More real-world driving tweaks have been made to exam in effort to bring it in line with more modern motorist behaviour

Changes to the UK driving test have led to the introduction of a new law to allow learner drivers under tuition to venture onto motorways for the first time in a dual-control car.

As part of efforts to introduce features that are more representative of modern-day driving in the learning process, learners can be taken onto motorways with an instructor, as long as their car is a dual-control vehicle wearing L-plates.

The new law comes into force today. Although learners still won't be taken onto the motorway during their test, lessons on motorways are intended to better prepare new drivers for a section of road that they were previously not allowed to use — something that several safety experts said was a hindrance to driving standards.

A new online Driving Hub has been launched to help learners prepare themselves for the motorways that Highways England refers to as "high-speed driving roads". 

The addition of motorway driving to lessons follows the introduction of a modified and modernised driving test. Tests now challenge candidates with more manoeuvres, such as reverse bay parking, with former test features, such as reversing around a corner, having been removed. Motorway lessons are not compulsory, however; it's down to the discretion of driving instructors as to whether they take their students out on the motorway. 

Despite the motorway lessons, driving on the motorway will not become part of the driving test. A study carried out by Citroën and drivers' group IAM Roadsmart found that 61% of IAM members agreed that motorway driving should be mandatory on the test before new drivers are awarded their licences.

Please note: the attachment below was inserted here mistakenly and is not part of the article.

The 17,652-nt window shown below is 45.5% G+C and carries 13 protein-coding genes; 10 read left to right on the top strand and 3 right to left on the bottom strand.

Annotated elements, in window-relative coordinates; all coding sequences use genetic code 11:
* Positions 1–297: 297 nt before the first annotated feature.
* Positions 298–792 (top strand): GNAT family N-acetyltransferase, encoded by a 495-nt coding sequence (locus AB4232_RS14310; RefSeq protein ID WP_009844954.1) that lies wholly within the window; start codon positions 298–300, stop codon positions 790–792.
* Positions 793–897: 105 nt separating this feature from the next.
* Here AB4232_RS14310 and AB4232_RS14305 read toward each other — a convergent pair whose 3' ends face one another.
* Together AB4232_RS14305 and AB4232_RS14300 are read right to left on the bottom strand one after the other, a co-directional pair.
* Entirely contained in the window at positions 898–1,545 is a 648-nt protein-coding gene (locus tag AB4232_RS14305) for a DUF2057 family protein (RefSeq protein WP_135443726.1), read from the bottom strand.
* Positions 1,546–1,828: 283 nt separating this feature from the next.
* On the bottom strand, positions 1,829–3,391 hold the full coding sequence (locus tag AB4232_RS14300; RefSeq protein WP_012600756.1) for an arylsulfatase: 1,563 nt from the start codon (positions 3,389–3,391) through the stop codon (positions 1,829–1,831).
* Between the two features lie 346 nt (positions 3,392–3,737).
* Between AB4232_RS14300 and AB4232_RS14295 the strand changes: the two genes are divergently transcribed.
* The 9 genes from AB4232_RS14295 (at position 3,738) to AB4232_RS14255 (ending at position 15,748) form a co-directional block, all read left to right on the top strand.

A separate study by the AA showed that 8% of drivers avoided the motorway in the first six months after gaining their licence, while just 25% of those questioned felt prepared to venture onto the motorway post-test. More than half would have welcomed the opportunity to experience the motorway as a learner, and a third thought they would have been a safer driver with this tuition. The association has also set up a fund to allow new drivers who missed the chance to have motorway tuition to venture onto the motorway with an instructor.

In the wake of the sat-nav-oriented changes to the driving test, Driver & Vehicle Standards Agency (DVSA) research shows that half of motorists use sat-nav, but around a quarter of accidents involving new drivers are caused by them being distracted. The new test aims to address this by integrating a sat-nav into the test for the first time.

Drivers taking the test are now asked to follow directions to a predetermined destination, enabling examiners to assess a driver's ability to follow instruction while also adhering to road signs.

The independent driving section of the test, when drivers are asked to follow signs to a destination without further instruction from the examiner or sat-nav, will also be extended from 10 to 20 minutes.

Additionally, examiners now ask safety questions while the driver is on the move and can ask them to turn on certain controls, such as the rear heated screen.

Edmund King, president of the AA, welcomed the changes earlier this year, telling Autocar: “We know that new drivers are a higher risk on the roads, therefore we need to better prepare them for real-world driving. These changes will test drivers in a more realistic manner, which is essential to improving their safety once their L-plates are removed. The changes, particularly the extended independent driving and use of a sat-nav, should help to produce better, safer motorists.

“We have already had positive feedback from our driving instructors and their pupils, and therefore fully support these proposed changes.

“In the future, we will need to see further changes to the test when we have more electric, connected and semi-autonomous cars on our roads.”

Read more: 

UK driving test set for changes in 2017